How to Approach College Visits to RVGS
Prepare your students to meet with visiting reps
Every fall, representatives from college admission offices visit high schools around the country to present informational programs to prospective students, their parents, and counselors. What is your role during these visits, and how can you help your students get the most out of talking to college representatives?
Benefits of college rep visits for students
Explain to your students that, during their visits, reps meet with interested students in small groups to discuss topics like the academic programs, campus life, financial aid programs, and admission procedures of their college. They will also answer students' questions (you may want to print out Questions to Ask College Representatives and distribute it to students).
With so much information already available to students on college websites, in college catalogs, and elsewhere, your students may wonder why they should attend these in-person sessions. Below are six reasons to encourage students to meet with college reps.
- Students have a chance—in their own hometown—to meet face to face with a representative from the college and to ask specific questions.
- Students can let the college know they are seriously interested.
- Since in many cases, the reps are admission officers from the college, students have a unique opportunity to make contact with a person who may be evaluating their application in the future.
- The meeting provides students with a specific contact at the college to whom they can send questions.
- Sometimes reps, particularly ones from state universities, will give an early read on students' transcripts, test scores, course selections, and so on during their visits, which helps students assess their fit at that institution and figure out what they can do to improve their chances of getting in.
- It's an opportunity for you, as a counselor, to bring to a student's attention a school that you think is a good fit but that he or she may not have considered.
Who should attend the college rep presentations?
Some schools permit only juniors and seniors to meet with the reps. On the other hand, "We encourage sophomores and juniors to participate for long-range planning," says Dr. Bill Yarwood, director of guidance at Moorestown High School in New Jersey. "Too often students don't focus on college until fall of senior year when they have so much else to do."
Since many districts have strict policies about releasing students from instructional time, Yarwood advises that schools find ways to include visits that don't disrupt the school day. In some districts college visits are scheduled for the last period of the day. Or reps may be set up in the cafeteria so students can meet with them during lunch or free periods.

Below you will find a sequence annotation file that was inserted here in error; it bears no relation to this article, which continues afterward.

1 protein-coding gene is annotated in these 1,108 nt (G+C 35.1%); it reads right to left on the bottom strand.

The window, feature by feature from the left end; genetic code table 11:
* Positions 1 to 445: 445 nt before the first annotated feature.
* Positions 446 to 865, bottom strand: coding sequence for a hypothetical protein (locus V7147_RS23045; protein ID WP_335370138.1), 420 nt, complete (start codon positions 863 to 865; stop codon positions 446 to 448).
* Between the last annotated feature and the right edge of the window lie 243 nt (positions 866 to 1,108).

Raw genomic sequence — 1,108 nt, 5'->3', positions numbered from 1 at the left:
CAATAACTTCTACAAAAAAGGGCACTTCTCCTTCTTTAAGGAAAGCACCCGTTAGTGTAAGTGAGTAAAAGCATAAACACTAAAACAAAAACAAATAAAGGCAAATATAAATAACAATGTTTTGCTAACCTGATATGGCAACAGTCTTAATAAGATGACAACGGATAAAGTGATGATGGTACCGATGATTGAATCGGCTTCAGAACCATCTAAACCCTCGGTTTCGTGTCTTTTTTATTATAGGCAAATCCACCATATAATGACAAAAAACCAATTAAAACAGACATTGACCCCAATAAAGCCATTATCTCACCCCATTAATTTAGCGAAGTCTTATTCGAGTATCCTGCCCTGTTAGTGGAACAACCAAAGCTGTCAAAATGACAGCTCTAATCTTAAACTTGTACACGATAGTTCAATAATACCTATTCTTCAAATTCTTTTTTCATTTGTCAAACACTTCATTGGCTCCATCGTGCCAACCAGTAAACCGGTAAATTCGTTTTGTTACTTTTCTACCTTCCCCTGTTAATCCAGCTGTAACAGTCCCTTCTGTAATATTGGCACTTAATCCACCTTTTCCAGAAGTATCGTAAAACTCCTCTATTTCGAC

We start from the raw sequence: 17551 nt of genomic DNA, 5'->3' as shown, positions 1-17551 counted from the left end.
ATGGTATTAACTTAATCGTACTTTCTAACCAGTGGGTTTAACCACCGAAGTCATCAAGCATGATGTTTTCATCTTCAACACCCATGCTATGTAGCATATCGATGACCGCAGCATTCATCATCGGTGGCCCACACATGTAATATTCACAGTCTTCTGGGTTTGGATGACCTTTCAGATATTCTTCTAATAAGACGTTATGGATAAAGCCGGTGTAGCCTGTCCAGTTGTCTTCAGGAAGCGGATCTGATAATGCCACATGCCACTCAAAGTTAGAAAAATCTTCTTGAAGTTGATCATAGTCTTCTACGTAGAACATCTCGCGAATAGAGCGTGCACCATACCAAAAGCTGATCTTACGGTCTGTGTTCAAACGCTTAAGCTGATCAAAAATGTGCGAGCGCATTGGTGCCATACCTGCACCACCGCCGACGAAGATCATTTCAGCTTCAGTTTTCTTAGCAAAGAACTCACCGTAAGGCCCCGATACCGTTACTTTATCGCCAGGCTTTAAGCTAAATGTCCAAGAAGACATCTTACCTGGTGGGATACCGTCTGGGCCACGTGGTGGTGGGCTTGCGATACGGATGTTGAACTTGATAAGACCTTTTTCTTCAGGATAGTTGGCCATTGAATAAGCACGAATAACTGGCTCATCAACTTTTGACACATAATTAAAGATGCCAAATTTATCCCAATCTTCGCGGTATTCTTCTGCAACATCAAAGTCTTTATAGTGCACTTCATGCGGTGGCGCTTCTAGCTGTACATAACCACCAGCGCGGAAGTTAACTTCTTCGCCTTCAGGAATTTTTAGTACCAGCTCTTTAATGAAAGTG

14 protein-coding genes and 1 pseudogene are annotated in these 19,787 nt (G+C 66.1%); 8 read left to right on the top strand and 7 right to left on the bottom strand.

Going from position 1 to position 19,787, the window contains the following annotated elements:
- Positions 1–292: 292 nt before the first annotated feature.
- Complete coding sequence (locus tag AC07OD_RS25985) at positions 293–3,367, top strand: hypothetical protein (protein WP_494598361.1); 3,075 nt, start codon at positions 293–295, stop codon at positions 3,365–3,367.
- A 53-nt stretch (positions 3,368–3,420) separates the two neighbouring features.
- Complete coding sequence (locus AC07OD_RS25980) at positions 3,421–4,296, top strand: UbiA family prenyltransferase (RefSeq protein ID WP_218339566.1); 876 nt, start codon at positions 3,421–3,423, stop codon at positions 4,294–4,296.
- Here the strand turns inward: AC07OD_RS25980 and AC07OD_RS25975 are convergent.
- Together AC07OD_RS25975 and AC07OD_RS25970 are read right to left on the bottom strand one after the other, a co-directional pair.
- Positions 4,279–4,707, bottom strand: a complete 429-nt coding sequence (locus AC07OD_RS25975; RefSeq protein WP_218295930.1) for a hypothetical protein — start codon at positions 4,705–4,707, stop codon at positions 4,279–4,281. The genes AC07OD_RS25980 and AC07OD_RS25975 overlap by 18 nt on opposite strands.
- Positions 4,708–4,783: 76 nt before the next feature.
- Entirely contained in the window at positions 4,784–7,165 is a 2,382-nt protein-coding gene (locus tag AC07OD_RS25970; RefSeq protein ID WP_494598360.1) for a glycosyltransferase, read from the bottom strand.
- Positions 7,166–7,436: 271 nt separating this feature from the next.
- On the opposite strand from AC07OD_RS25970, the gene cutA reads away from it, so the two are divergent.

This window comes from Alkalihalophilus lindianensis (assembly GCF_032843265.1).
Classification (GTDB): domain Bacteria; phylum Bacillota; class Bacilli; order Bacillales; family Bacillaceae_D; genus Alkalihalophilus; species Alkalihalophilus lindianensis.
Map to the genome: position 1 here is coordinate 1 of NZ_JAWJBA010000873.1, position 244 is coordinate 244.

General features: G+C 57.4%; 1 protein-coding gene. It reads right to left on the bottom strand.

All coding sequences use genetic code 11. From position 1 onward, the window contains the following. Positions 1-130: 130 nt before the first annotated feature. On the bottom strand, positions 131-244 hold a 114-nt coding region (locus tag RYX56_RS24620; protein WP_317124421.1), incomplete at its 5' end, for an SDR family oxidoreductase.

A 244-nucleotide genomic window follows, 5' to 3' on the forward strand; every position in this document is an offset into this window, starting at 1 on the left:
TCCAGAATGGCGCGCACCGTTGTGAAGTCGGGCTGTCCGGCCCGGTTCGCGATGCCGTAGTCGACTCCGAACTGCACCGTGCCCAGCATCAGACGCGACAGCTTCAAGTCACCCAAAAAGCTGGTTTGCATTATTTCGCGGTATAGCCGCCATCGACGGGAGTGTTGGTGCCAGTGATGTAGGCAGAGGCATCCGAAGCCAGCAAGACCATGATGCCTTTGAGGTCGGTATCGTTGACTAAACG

College-rep visits provide ideal opportunities for counselors to learn more about schools. Although it may be unrealistic to expect counselors in large public high schools to attend every session, sitting in on as many as possible enables a counselor to provide students with information they missed or didn't understand during the visit. If students at a session are shy, you can ease the tension by asking a few questions to get the discussion going. And later, you can help students distinguish between marketing hype and useful facts.
Additionally, you or another counselor should be available to greet the college rep when he or she arrives. A friendly, interested counselor will leave a lasting impression.
Be sure to get copies of recent materials from the rep to update your files. And make sure all college reps receive these items from you:
- A fact sheet with useful statistics about your school
- Your business card
- Directions to other local high schools
Parents can learn more about colleges that their children are considering. Some parents play a very influential role in the final decision a student makes about college. College-rep visits allow parents to ask questions and gather additional information that will enable them to make educated decisions together with their child.
Benefits of college rep visits for colleges
Colleges have reasons for sending representatives to high schools beyond simply advertising to prospective applicants. The visiting representative has a chance to evaluate the high school and see if its students will fit in at the college.
Another reason has to do with the somewhat controversial admissions practice of assessing "demonstrated interest," in which admissions officers judge which students are most interested in attending their college, and admit applicants partially on that basis. This is one way to increase a college's yield (the number of students accepted by a school who actually enroll) and thereby gain a higher ranking on some scales.